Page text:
Here we have an illustration that despite their advances on the defensive end this season, LA still have a little way to go:

It’s the ‘help-the-helper’ level of the defense that I often go on about that’s the issue. When Jantel Lavender helps corral Whalen in the corner, Parker slides across to cover Janel McCarville, who’s Whalen’s release valve option. But that leaves Fowles wide open, and no one rotates behind Parker to cover her, leaving Fowles to cut to the hoop for a layup (with her left hand! You don’t see too many of those from Big Syl). Arguably, Parker shouldn’t commit so hard to McCarville. You’d much rather give up the 18ft jumper to McCarville than the layup to Fowles. But once Parker goes, her teammates have to react behind her. LA don’t have quite the on-a-string level of defensive chemistry that the Lynx usually have at the other end.

This is just a still to show how far Agler was reaching into his options already in the first quarter:


That’s Lavender, Parker and Ann Wauters you can see on the court together, a super-big lineup that we basically haven’t seen all season. Even the Parker/Ogwumike/Lavender lineup has been rare.

The Sparks mostly got back into the game through defensive energy, transition and free throws (plus Moore’s foul trouble slowing the Lynx offense down), but I’m going to throw this in because the play design is so nice:

It’s incredibly simple, but effective. It’s a modified ‘elevator doors’ set for Essence Carson to come through and receive the ball up top, then find Ogwumike at the right elbow. But because there’s no wing player in the corner on Ogwumike’s side, there’s no help defender on that side of the floor. So if she can find an inch of space past her own defender – as she does – there’s inevitable clear daylight to the hoop. She blows the layup, but the work to get there was still nice.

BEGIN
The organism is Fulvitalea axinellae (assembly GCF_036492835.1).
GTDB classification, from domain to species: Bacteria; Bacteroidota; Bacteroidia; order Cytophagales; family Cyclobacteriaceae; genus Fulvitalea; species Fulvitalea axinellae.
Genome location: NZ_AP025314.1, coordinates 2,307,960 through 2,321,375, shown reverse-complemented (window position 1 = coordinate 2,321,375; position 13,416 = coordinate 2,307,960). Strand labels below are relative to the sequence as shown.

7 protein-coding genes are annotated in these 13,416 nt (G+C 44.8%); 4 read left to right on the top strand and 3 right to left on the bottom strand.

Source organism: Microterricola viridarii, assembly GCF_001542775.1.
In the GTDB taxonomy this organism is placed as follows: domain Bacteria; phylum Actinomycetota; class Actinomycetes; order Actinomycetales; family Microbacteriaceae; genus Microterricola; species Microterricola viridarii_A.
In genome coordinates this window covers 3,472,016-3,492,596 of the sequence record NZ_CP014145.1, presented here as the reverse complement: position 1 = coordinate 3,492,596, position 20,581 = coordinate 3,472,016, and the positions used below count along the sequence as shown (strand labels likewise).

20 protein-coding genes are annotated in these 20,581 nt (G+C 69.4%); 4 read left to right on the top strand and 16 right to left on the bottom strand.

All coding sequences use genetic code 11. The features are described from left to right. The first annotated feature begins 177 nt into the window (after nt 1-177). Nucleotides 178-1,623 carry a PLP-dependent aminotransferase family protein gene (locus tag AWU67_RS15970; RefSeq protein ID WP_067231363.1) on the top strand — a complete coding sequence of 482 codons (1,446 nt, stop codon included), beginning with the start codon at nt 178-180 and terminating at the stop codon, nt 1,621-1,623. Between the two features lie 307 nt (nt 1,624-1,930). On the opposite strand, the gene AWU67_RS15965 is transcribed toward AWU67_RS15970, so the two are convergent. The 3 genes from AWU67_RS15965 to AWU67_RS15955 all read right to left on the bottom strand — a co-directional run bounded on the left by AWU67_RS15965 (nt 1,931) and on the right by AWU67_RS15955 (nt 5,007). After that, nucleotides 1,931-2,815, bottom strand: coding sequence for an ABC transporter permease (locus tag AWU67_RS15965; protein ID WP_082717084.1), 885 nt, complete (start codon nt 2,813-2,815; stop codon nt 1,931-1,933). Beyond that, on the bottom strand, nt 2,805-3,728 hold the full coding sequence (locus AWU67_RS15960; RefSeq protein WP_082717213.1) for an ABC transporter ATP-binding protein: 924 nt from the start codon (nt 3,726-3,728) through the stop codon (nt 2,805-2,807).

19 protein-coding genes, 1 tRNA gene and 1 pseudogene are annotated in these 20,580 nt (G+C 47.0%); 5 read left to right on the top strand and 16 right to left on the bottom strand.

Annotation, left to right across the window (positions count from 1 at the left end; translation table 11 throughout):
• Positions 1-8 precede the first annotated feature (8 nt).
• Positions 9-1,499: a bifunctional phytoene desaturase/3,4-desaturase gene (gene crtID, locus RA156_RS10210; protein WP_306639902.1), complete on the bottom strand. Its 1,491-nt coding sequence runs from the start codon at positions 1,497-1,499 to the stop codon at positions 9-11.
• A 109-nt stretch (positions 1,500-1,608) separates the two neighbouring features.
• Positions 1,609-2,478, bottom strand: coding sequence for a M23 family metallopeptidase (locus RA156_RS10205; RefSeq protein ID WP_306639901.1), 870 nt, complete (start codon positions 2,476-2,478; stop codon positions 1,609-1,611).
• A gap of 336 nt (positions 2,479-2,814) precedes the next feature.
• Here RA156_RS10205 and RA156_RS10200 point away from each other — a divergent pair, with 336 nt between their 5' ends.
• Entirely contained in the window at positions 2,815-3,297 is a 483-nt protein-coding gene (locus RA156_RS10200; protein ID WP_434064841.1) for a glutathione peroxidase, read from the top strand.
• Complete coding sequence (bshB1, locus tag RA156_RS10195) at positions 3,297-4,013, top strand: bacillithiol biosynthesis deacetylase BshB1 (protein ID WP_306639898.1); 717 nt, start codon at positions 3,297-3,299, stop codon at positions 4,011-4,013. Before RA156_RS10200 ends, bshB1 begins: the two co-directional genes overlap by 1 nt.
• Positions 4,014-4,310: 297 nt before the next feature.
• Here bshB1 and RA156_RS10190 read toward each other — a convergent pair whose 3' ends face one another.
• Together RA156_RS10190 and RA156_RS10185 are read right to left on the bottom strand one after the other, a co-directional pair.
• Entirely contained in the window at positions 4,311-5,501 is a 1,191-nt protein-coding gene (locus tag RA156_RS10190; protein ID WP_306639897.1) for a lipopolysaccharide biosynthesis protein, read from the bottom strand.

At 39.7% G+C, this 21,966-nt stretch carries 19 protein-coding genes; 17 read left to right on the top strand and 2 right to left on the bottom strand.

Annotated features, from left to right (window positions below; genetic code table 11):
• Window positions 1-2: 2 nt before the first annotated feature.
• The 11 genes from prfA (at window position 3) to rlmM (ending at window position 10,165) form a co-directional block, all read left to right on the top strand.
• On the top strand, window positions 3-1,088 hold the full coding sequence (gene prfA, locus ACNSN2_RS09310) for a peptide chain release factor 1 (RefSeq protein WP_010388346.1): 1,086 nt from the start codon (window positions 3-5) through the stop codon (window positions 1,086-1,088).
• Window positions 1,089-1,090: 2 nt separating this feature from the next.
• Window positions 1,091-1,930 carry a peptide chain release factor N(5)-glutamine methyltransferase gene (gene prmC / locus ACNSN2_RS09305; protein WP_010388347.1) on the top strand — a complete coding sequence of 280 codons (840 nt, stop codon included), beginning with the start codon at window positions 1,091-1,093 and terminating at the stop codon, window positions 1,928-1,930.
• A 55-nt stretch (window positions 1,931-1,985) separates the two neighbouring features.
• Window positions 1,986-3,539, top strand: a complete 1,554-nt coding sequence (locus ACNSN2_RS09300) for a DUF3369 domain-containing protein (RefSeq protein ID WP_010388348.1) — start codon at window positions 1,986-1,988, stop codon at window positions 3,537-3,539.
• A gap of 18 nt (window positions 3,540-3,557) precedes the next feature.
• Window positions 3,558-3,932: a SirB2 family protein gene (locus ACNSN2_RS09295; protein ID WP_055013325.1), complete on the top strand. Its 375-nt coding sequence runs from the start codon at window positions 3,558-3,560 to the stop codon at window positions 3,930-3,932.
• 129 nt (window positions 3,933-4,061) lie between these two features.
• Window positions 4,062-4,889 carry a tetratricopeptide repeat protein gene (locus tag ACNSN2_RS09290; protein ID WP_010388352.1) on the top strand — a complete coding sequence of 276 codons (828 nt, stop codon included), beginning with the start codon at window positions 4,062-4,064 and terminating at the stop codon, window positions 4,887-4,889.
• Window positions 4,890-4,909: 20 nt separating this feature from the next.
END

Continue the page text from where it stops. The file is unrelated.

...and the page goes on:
Now for two first half plays that people weren’t too happy about. Firstly, Moore’s third foul:

That’s a foul. Sorry, people who want the refs to help keep the stars in the game. She’s there in time, but her heels are on the no-charge circle, so it’s a block.

Not long later, LA lost a star of their own:

That one’s hard to tell, and there was never a good replay, but the ref’s pretty close and has a great angle. It’s really not smart of Nneka to get that tight, because while Fowles is a good finisher around the basket, a turnaround jumper towards her weak hand is already a tough shot. Stand up and make her hit the shot.

This is just here because it’s pathetic and deserves to be pointed out:

What is Parker doing, exactly? She backs under the rim and watches Augustus miss. Then makes a token effort to challenge the second try. I sometimes feel a little guilty about how much I criticise Candace Parker. She’s an exceptionally gifted player who does a lot of great things. But the stuff she screws up are often just so aggravating.

Meanwhile at the other end, Brunson does stuff like this:

She tracks Toliver off the initial screen, while always staying in contact with Parker and knowing where she is. Then she battles Parker for position and eventually forces the turnover. Brunson’s getting a little older now, and doesn’t have quite the pure and ridiculous athleticism of her younger days, but she’s one of the most underappreciated players in the league, especially as a defender.

Talking of defense, Beard again:

The commentators gave Carson the credit, but it’s Beard who got her hand in and forced that steal, leading to the break and LA’s lead at halftime.